Tunisia is among the most open and democratic countries in the Middle East/North Africa region. Nevertheless, troubling patterns with regard to free expression in the realm of religion persist. Islam is still the country's official religion, and the country still maintains and enforces various laws against "inciting religious hatred" and against speech that transgresses against public morals and decency, vaguely defined. These assure that the country has a de facto blasphemy prohibition. Enforcement of the laws in response to religiously "offensive" expression is perhaps less common than blasphemy prosecutions in some neighboring countries, but it can and does occur.
The Islamization of Tunisia began in the later seventh and early eighth centuries, when Muslims conquered the lands that today constitute the country. The process, however, stretched out several centuries, as the Romans had left a historical legacy of Christianity in the region. Nevertheless, Tunisia became one of the first outposts of Islam in its part of North Africa, and Islam eventually became the dominant and almost sole religion of its people (ethnic Berbers).
Control of the region passed through the hands of individual Islamic dynasties until the Ottoman conquest in the sixteenth century. Codified punishments for blasphemy and their enforcement varied throughout the centuries, though in 1858, the Imperial Ottoman Penal Code, inspired by French jurisprudence, decriminalized apostasy while still setting a punishment of up to three months' imprisonment for blasphemy. Two decades later, the French themselves invaded and established a Tunisian colony.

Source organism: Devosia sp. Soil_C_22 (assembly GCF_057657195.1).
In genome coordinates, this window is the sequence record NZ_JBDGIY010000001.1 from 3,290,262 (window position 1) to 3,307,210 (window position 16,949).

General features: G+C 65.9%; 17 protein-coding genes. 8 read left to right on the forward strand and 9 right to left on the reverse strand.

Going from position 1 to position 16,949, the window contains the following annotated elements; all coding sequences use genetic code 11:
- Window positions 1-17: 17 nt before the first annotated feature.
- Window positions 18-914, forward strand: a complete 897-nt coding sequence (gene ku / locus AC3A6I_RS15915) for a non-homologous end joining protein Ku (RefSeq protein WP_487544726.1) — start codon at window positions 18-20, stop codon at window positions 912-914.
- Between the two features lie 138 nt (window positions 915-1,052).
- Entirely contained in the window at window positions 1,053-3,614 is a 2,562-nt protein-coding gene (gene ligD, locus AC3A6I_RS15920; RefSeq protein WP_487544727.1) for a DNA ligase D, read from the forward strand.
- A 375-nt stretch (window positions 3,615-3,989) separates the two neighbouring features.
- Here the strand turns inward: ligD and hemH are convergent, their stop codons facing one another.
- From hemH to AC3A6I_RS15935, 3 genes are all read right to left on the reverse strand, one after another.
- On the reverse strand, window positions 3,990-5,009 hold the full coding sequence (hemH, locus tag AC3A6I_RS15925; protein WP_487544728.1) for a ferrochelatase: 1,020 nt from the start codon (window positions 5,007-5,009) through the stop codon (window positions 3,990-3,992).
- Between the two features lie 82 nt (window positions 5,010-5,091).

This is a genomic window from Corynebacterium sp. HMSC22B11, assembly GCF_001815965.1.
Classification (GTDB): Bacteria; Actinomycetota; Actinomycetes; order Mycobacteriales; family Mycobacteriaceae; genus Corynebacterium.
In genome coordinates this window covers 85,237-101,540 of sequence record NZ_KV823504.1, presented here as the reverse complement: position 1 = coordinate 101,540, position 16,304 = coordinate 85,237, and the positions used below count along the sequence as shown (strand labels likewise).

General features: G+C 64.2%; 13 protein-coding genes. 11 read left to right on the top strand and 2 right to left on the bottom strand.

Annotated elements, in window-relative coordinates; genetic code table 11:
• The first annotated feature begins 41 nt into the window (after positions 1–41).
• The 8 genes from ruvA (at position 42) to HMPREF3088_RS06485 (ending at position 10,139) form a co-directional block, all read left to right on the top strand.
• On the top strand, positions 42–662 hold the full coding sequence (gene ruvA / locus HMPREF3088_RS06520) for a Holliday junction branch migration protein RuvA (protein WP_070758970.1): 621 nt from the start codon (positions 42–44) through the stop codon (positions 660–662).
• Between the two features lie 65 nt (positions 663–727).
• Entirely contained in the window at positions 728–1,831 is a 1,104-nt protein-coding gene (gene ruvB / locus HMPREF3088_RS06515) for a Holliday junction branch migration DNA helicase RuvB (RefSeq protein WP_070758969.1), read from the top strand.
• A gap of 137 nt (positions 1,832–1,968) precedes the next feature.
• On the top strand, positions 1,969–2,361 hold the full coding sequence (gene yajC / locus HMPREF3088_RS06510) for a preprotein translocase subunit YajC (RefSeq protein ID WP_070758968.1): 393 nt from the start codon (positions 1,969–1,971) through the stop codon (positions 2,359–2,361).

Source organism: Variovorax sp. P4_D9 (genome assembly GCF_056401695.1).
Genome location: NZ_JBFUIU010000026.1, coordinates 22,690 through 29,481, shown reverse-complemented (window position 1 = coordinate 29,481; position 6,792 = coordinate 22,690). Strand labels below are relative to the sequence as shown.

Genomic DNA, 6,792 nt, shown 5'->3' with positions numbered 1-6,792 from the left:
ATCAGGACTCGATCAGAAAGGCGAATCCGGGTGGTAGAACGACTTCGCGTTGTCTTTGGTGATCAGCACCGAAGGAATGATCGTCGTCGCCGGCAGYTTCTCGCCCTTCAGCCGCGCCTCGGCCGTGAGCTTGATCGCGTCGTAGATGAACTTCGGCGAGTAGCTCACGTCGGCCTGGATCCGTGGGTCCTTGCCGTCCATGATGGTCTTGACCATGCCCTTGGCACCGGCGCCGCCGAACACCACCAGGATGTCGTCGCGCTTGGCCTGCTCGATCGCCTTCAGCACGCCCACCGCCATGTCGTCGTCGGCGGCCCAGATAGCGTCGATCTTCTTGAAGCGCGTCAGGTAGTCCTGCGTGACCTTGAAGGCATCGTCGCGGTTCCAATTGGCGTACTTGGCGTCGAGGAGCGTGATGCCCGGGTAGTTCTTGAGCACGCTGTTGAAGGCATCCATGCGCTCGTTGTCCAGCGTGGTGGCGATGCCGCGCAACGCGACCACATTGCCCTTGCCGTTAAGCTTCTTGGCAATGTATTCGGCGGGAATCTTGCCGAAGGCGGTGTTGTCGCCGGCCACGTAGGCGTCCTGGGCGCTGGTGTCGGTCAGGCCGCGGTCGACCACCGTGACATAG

Independence came for Tunisia in 1956. A penal code that went into effect in 1913 under French rule remained with the country, though it has been periodically amended. Currently, Tunisian law punishes blasphemy by making use of various other offenses enshrined in the penal code, some explicitly religion-related and some not; this includes a provision against "inciting religious hatred" and others that punish acting against public morals and decency. Thus, blasphemy is effectively punishable with imprisonment in Tunisia.
The Tunisian Revolution took place in the midst of the broader Arab Spring protests of the early 2010s. The country that emerged, complete with a new constitution in 2014, stands as one of the only partial success stories of the Arab Spring. However, the new constitution failed to separate religion and state, establishing Islam as the state religion. The gamut of legislation used to prosecute blasphemy remains in force and has been utilized as recently as 2020, when blogger Emna Chargui was sentenced to six months' imprisonment for a Facebook post deemed insulting to religion.